Giacomini a Talented Enigma

Coach Mike McCarthy says Breno Giacomini will challenge Mark Tauscher for the starting job at right tackle. Given Giacomini's track record, that's just baloney. But is there something to it?

Breno Giacomini is the biggest enigma on the Green Bay Packers' roster.

And not just because he's a towering 6-foot-7 and well-built 311 pounds.

Giacomini, a fifth-round pick in 2008, obviously has talent. Otherwise, he wouldn't be gearing up for his third training camp with the team.

But even with Allen Barbre being treated like a mosquito against a tractor-trailer and Aaron Rodgers taking more abuse than "Buster" from "Mythbusters" because of it to start last season, Giacomini was never an option at right tackle. For as poorly as Barbre played in his seven starts, Giacomini didn't play a single snap all season. That on the heels of a rookie season in which Giacomini's only regular-season snap from scrimmage was a game-ending kneeldown against Detroit.

Given that paper-thin resume, coach Mike McCarthy's statement on Wednesday that Giacomini will "definitely" compete with Mark Tauscher to be the starting right tackle seemed like the most preposterous of coachspeak.

Even Giacomini seemed unconvinced that he's got a real chance to unseat Tauscher, the 11th-year pro with 128 starts under his belt.

"Tausch has been here for 11 years, but what I think is going on is they're just trying to get me better," Giacomini said. "Tausch is a great player and I'm just going to try to follow his steps. So, I'm just going to keep getting better every day and work my butt off."

The enigma isn't too hard to explain. Giacomini is big, strong and athletic. He also wasn't — and maybe still isn't — a finished product.

Giacomini played tight end and offensive tackle for his first three seasons at Louisville before becoming the starting right tackle as a senior. Not surprisingly, Giacomini's rookie season was a washout. On top of that, a late-season ankle injury in 2008 required surgery that prevented Giacomini from getting a chance to replace the beleaguered Barbre in 2009.

"You've got to understand, I came off eight months where I didn't even (have) one padded practice — not one practice really — and I just jumped into training camp," Giacomini told Packer Report. "I felt pretty good in training camp. But I don't make that decision, so I've just got to work hard and try to get the defense better with the look that I can give them so we can go out and win games."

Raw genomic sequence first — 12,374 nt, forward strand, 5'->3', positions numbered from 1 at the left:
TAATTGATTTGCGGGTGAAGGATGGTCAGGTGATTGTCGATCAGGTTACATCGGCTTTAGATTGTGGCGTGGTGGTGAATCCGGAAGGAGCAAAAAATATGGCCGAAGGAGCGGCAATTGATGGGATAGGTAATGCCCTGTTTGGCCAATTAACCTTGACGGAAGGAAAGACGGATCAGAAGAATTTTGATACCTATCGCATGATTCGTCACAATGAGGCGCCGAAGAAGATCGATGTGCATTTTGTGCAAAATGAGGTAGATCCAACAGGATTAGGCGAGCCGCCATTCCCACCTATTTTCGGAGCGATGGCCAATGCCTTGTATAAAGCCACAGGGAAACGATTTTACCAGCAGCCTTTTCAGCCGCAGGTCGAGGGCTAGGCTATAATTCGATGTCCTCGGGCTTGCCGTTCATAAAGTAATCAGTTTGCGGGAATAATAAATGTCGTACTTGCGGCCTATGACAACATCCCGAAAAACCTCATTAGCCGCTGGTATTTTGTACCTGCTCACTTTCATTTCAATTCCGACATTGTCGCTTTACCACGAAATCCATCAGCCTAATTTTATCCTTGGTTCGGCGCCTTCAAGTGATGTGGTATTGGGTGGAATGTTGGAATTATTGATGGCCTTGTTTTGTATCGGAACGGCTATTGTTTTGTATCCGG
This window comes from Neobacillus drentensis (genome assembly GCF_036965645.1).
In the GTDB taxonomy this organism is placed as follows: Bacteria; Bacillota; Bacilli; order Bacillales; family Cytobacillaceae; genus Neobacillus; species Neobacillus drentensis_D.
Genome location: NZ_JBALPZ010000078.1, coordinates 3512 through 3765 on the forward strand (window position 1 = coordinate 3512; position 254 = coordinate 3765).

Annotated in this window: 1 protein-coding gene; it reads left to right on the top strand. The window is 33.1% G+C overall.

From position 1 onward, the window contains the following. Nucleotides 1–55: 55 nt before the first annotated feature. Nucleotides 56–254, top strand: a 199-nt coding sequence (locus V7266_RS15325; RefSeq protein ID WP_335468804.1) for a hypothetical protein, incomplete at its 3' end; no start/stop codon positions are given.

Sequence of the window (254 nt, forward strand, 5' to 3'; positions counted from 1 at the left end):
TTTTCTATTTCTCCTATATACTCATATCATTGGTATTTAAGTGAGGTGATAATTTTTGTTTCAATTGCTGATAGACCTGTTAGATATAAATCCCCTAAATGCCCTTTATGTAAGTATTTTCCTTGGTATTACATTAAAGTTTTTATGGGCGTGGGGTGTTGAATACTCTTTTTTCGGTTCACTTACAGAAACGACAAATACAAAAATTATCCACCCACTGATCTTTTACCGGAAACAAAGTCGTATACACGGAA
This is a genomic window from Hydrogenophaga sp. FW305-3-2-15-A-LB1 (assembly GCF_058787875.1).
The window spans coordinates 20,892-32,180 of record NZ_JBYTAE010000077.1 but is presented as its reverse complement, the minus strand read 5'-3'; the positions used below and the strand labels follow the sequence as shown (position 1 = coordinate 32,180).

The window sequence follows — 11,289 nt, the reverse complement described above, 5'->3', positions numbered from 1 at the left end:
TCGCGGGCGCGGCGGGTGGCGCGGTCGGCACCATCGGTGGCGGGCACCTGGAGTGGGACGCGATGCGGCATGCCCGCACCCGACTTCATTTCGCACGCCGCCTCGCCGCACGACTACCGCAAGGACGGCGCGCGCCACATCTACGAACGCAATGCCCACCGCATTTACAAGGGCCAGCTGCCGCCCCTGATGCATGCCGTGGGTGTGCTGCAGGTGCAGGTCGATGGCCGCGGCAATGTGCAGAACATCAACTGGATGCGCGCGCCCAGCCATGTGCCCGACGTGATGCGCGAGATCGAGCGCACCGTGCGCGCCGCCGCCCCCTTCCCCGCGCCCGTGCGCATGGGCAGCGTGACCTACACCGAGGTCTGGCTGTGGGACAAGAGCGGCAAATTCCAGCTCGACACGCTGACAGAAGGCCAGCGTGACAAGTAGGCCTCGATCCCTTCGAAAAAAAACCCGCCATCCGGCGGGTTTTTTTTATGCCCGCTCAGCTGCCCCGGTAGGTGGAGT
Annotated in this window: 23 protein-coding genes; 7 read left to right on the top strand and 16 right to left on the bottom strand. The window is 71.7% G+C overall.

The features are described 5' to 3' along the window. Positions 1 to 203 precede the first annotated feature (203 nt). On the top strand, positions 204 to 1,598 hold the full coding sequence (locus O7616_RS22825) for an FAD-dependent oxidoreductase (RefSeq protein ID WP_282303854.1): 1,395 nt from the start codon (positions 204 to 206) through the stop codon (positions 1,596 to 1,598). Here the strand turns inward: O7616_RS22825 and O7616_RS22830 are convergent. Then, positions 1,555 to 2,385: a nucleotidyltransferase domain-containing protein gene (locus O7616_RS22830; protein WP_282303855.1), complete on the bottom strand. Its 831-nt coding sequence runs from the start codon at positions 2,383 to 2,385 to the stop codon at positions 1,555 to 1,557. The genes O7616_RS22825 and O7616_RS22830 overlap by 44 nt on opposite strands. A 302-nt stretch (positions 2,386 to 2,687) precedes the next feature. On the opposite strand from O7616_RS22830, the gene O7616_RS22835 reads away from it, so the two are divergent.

Healthy and taking advantage of the absence of T.J. Lang — the second-year player who's out after wrist surgery but also is expected to challenge Tauscher — Giacomini has been getting ample reps with the second-team offense during organized team activities.

Giacomini says he has "gained a lot more muscle memory being a tackle" and is making strides in staying low, which will improve his leverage. McCarthy pointed to Giacomini's increased footspeed.

"I think Breno is a young developing offensive lineman who really hasn't been given the opportunity of others in front of him," McCarthy said. "He's obviously here for a reason. If you look at the path of offensive linemen, especially someone making the transition from tight end to offensive tackle, it does take some time. He had some untimely injuries in the past, but he's doing very well. He's a very powerful man."

Giacomini acknowledges this is a make-or-break season, and his goal is to simply make the team. With a first-rounder used on Bryan Bulaga, who also could play right tackle, and a fifth-rounder on versatile Marshall Newhouse the Packers have added two fresh faces to the equation. It doesn't help Giacomini that he's only played right tackle while almost every other lineman on the roster can play multiple spots.

"I haven't done, to this point, (any)thing)," Giacomini said. "You know, I do think it is due to my potential and my work ethic and how I love the game. I think they kept me around for a good reason, and I'm trying to prove that somebody did something right, you know what I mean? I'm just going to keep working hard, like I've always been. That's how I got here and that's how I plan to stay here."

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Bill Huber is publisher of Packer Report magazine and and has written for Packer Report since 1997. E-mail him at, or leave him a question in Packer Report's subscribers-only Packers Pro Club forum. Find Bill on Twitter at and Facebook under Bill Huber.

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